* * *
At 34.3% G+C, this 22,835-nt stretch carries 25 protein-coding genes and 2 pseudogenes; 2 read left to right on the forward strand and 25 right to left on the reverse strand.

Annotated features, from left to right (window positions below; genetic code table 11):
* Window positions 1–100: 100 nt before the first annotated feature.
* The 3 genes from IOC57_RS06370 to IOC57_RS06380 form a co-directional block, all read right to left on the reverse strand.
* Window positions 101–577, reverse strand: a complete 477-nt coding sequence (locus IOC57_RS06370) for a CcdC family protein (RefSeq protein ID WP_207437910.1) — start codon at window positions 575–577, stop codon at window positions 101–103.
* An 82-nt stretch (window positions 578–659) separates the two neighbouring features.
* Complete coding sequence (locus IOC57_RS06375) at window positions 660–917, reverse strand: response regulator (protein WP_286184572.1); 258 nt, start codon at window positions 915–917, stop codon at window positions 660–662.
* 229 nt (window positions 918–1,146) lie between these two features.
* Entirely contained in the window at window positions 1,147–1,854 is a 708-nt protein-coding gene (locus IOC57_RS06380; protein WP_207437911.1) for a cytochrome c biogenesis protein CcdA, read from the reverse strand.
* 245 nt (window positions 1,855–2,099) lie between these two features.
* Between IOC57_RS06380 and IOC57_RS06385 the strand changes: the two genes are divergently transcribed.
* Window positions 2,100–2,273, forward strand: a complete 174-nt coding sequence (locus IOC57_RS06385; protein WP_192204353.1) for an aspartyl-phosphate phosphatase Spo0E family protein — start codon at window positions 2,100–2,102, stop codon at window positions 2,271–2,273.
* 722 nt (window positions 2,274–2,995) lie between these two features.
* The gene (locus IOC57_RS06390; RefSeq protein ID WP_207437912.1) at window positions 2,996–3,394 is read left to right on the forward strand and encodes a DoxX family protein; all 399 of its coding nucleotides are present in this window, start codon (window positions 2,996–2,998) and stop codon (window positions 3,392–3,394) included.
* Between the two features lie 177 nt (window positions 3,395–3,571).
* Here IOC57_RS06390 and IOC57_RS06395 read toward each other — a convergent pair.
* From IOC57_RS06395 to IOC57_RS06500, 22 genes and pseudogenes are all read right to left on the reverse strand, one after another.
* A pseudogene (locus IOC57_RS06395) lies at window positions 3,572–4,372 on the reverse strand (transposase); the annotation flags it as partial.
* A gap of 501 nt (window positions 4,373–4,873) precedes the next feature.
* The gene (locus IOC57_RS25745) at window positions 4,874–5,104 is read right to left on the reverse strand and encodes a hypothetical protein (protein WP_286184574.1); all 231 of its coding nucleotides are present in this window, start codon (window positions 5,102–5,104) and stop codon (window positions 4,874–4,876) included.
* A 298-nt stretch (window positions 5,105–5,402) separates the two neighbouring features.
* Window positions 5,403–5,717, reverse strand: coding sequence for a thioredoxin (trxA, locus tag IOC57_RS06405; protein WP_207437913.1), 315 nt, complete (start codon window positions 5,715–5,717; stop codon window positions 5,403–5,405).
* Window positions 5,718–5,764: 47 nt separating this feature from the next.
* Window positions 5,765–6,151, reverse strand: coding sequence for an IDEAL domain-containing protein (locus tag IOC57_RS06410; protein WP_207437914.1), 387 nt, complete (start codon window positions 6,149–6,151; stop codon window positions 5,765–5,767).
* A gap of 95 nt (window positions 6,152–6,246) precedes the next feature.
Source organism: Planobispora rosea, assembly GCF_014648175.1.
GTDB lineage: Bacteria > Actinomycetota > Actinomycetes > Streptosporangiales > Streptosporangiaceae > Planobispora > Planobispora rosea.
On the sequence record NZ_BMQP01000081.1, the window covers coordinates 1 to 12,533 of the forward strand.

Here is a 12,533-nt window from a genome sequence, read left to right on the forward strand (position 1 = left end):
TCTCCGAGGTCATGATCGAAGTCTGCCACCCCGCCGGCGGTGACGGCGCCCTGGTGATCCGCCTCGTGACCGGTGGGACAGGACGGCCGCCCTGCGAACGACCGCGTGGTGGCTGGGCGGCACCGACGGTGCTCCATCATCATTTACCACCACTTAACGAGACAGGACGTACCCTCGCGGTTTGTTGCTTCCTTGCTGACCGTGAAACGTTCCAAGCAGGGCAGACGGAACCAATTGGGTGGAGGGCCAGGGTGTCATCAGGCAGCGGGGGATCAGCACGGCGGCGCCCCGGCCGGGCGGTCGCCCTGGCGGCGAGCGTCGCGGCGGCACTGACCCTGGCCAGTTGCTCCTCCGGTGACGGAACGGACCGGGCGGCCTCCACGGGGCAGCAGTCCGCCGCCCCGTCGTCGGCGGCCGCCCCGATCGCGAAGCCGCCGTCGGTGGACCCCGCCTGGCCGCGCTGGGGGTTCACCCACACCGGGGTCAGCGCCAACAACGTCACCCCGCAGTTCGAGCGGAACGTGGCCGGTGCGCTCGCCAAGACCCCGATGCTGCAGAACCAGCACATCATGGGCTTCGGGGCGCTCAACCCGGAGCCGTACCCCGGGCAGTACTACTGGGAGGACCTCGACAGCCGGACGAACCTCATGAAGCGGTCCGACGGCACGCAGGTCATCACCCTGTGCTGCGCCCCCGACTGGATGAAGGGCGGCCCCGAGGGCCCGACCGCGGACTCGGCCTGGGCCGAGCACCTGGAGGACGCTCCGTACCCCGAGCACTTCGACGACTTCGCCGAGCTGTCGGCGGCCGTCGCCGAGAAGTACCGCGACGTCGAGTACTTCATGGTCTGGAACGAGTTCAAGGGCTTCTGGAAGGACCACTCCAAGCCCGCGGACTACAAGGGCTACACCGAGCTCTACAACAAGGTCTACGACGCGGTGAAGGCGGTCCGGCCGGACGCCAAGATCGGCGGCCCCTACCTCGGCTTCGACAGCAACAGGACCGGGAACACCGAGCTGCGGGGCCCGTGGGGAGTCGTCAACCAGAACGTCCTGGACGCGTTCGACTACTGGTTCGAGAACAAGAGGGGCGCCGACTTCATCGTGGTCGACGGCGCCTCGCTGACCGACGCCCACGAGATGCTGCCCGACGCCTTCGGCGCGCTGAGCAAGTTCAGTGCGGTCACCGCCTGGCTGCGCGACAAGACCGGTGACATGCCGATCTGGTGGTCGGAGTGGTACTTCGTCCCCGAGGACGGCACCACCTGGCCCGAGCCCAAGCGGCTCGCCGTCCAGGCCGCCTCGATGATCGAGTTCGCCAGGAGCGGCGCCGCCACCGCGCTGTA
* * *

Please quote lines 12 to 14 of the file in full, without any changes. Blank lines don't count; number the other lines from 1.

* Window positions 2,100–2,273, forward strand: a complete 174-nt coding sequence (locus IOC57_RS06385; protein WP_192204353.1) for an aspartyl-phosphate phosphatase Spo0E family protein — start codon at window positions 2,100–2,102, stop codon at window positions 2,271–2,273.
* 722 nt (window positions 2,274–2,995) lie between these two features.
* The gene (locus IOC57_RS06390; RefSeq protein ID WP_207437912.1) at window positions 2,996–3,394 is read left to right on the forward strand and encodes a DoxX family protein; all 399 of its coding nucleotides are present in this window, start codon (window positions 2,996–2,998) and stop codon (window positions 3,392–3,394) included.